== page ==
The Cannes Film Festival ends Sunday when the world's leading movie showcase rolls out its prestigious prizes, including the Palme d'Or for best picture.
A nine-member jury headed by Mad Max director George Miller is due to select the winners from the 21 films comprising this year's main competition.
German director Maren Ade's comedy Toni Erdmann about a high-flying corporate adviser and her prankster father has emerged as the favourite for the festival's top prizes.
The last woman to win the Palme d'Or was New Zealand-born Jane Campion who was awarded prize in 1993 for The Piano.
Cannes also strayed this year into several controversial areas with films touching on cannibalism, necrophilia, rape and a young man having sex with a much older man.
The normally lofty world of Cannes' annual film festival was also one of the most political in recent years.
Over the course of the 11-day festival, several US actors have lashed out at the Republican Party's presumptive candidate for president, Donald Trump, and Brazilian filmmakers have protested about their national president's removal from office while there were attacks on European fiscal austerity.
The festival was also notable for its unprecedented security following the deadly attacks on Paris and Brussels.
Among the contenders for awards this year is also Brazilian director Kleber Mendonca Filho's Aquarius, which tells the story of a 65-year-old woman facing eviction from her apartment.
Other candidates for top prize this year are the two Romanian entries in the main competition: Sieranevada from Cristi Puiu and Cristian Mungiu's Bacalaureat (Graduation).
Mungiu is making his bid for a second Palme d'Or after in 2007 becoming the first Romanian to win the top prize for his movie about a woman attempting to have an abortion during communist dictator Nicolae Ceausescu's reign.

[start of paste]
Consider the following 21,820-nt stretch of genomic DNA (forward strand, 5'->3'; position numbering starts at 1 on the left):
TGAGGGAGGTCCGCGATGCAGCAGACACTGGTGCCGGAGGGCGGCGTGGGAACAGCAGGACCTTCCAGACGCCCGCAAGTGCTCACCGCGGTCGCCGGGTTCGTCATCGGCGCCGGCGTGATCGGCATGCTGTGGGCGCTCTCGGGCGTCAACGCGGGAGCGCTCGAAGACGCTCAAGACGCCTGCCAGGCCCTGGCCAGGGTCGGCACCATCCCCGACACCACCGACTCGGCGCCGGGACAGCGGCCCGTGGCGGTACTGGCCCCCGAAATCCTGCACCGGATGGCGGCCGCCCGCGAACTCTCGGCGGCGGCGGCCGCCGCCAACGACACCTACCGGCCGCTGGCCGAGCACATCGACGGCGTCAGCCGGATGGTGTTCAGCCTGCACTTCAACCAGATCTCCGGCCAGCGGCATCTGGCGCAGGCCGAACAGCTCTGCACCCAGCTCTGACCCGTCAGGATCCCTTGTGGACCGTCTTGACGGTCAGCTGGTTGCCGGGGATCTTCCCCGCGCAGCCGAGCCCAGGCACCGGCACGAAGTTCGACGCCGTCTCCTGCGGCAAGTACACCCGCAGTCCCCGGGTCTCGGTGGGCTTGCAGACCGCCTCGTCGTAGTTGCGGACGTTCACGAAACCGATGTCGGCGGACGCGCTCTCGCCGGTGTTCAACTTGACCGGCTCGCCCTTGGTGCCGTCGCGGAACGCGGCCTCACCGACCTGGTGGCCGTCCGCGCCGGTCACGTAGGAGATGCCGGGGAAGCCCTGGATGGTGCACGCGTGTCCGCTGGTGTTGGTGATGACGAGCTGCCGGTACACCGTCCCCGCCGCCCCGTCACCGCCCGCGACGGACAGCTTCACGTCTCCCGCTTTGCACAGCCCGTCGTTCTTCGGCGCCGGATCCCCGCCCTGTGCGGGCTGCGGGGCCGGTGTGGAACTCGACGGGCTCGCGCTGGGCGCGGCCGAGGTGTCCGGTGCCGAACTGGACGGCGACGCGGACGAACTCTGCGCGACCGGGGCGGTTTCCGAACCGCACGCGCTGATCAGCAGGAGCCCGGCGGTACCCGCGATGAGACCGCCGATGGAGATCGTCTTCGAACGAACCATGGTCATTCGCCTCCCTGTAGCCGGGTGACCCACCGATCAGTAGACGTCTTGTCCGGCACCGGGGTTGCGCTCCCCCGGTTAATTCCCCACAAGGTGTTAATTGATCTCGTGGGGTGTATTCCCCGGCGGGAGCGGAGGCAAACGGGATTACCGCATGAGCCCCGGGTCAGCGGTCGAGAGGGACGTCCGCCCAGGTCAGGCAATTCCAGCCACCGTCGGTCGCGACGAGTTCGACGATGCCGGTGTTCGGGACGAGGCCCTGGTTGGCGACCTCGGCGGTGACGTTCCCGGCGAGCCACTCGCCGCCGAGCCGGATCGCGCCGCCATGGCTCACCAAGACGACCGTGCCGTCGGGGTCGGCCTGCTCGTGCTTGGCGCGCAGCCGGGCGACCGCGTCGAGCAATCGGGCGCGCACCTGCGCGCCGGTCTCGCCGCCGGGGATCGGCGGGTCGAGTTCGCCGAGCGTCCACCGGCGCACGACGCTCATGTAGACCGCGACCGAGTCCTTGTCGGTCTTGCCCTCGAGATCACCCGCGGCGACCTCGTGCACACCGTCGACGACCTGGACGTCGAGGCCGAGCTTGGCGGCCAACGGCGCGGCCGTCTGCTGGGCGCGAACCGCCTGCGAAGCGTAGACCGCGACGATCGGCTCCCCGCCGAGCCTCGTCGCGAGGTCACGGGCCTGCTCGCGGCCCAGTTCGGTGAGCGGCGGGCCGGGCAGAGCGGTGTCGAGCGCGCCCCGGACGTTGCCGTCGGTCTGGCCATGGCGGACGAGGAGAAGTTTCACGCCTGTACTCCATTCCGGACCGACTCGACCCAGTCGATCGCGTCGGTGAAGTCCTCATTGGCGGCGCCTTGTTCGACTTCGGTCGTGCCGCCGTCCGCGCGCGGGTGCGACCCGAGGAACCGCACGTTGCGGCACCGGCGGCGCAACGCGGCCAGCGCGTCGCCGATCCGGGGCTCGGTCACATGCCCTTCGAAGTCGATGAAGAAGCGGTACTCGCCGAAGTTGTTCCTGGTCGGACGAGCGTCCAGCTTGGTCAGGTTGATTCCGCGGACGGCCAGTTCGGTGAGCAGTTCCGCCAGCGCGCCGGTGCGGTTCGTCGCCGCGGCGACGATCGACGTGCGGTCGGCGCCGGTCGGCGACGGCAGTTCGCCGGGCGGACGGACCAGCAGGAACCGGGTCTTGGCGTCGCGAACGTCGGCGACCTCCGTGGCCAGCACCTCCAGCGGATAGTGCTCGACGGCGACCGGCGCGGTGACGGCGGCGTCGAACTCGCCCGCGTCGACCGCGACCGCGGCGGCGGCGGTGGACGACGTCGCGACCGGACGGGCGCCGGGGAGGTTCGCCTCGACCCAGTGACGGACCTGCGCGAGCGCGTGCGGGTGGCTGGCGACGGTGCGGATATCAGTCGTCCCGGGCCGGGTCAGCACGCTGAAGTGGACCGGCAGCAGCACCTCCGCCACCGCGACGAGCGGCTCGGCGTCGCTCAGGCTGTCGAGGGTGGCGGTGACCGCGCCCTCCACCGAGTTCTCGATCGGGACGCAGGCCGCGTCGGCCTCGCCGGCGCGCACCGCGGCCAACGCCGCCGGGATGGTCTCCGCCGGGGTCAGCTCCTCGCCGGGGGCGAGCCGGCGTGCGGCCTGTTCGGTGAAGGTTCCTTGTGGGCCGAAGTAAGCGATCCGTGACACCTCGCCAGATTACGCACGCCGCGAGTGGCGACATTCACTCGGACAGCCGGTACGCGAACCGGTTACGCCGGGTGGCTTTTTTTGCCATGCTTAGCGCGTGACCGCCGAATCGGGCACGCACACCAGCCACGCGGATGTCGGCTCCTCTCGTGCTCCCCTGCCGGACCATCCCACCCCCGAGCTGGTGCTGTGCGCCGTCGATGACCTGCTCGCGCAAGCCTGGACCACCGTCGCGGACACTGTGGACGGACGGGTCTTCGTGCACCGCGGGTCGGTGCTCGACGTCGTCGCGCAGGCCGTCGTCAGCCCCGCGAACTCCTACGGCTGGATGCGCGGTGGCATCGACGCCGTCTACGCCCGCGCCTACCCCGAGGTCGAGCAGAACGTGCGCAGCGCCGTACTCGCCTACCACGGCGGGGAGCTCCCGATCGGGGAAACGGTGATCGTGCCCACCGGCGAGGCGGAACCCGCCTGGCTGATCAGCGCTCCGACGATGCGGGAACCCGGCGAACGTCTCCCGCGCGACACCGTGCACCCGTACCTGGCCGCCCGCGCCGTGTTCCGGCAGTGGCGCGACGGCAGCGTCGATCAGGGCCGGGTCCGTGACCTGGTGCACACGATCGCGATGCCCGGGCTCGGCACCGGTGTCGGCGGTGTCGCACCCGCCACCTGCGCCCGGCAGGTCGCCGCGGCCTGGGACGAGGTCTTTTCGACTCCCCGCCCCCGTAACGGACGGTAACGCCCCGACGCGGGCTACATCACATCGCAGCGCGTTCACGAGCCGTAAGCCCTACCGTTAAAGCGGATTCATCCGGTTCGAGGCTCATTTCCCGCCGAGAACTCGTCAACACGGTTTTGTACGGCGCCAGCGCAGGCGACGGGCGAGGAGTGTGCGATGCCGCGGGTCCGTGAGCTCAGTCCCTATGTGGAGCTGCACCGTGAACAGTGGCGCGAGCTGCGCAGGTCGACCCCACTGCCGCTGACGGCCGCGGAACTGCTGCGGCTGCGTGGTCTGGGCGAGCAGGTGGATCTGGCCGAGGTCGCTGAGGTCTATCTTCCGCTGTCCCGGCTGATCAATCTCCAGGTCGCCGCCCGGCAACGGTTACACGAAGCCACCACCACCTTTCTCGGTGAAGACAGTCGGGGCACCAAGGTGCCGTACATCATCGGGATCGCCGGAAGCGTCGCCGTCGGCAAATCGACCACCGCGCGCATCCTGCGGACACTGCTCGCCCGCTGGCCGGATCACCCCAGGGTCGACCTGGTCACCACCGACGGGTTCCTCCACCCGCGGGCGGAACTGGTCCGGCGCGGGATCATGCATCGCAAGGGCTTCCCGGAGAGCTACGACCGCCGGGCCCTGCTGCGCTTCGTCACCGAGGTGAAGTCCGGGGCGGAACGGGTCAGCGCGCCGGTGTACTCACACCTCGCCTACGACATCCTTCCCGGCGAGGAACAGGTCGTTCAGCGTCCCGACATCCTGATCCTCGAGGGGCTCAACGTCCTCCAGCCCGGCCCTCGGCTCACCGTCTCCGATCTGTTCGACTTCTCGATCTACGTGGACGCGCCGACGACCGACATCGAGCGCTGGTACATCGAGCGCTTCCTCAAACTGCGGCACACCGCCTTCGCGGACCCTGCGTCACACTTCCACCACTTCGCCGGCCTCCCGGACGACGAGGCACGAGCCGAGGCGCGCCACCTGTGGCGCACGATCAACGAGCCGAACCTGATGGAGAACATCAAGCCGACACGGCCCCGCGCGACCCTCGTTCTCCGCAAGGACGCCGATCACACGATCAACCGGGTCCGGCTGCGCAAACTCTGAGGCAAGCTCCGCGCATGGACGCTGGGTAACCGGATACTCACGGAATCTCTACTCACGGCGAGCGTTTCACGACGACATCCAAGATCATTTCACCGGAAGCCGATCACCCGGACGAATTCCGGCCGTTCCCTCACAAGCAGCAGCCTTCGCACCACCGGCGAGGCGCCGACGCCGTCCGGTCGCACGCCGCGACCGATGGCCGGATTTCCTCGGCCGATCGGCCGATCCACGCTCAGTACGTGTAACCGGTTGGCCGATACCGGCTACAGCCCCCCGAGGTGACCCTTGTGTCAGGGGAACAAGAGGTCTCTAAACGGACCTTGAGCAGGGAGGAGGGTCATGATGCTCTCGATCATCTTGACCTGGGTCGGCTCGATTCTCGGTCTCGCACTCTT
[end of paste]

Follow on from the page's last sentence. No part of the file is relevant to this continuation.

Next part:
A late contender for the top prize was Dutch-born Paul Verhoeven's Elle, which screened on the last day of the festival and is a dark comedy portraying a successful businesswoman's search for revenge after she is raped.
Cannes' perennials such as Britain's Ken Loach and leading US independent filmmaker Jim Jarmusch have also won critical acclaim in Cannes for their new films.
Arkansas-born Jeff Nichols' conventional but hard-hitting drama about intermarriage in the United States of the 1950s has also emerged as a favourite on the Croisette, the palm-lined boulevard that runs through Cannes.
Another popular film at the festival this year was American Honey from British-born director Andrea Arnold, which told the story of a magazine-selling crew on a drug-fuelled road trip through the nation's Midwest.
The festival began unveiling its prizes on Saturday when the jury for the Un Certain Regard section announced that the Finnish director Juho Kuosmanen had won the sidebar's top award for his story about a boxer who falls in love before a championship match.
Kuosmanen's Hymyileva Mies (The Happiest Day in the Life of Olli Maki) was one of 18 films hailing from 20 different countries competing in the Un Certain Regard section, which promotes up-and-coming directors.
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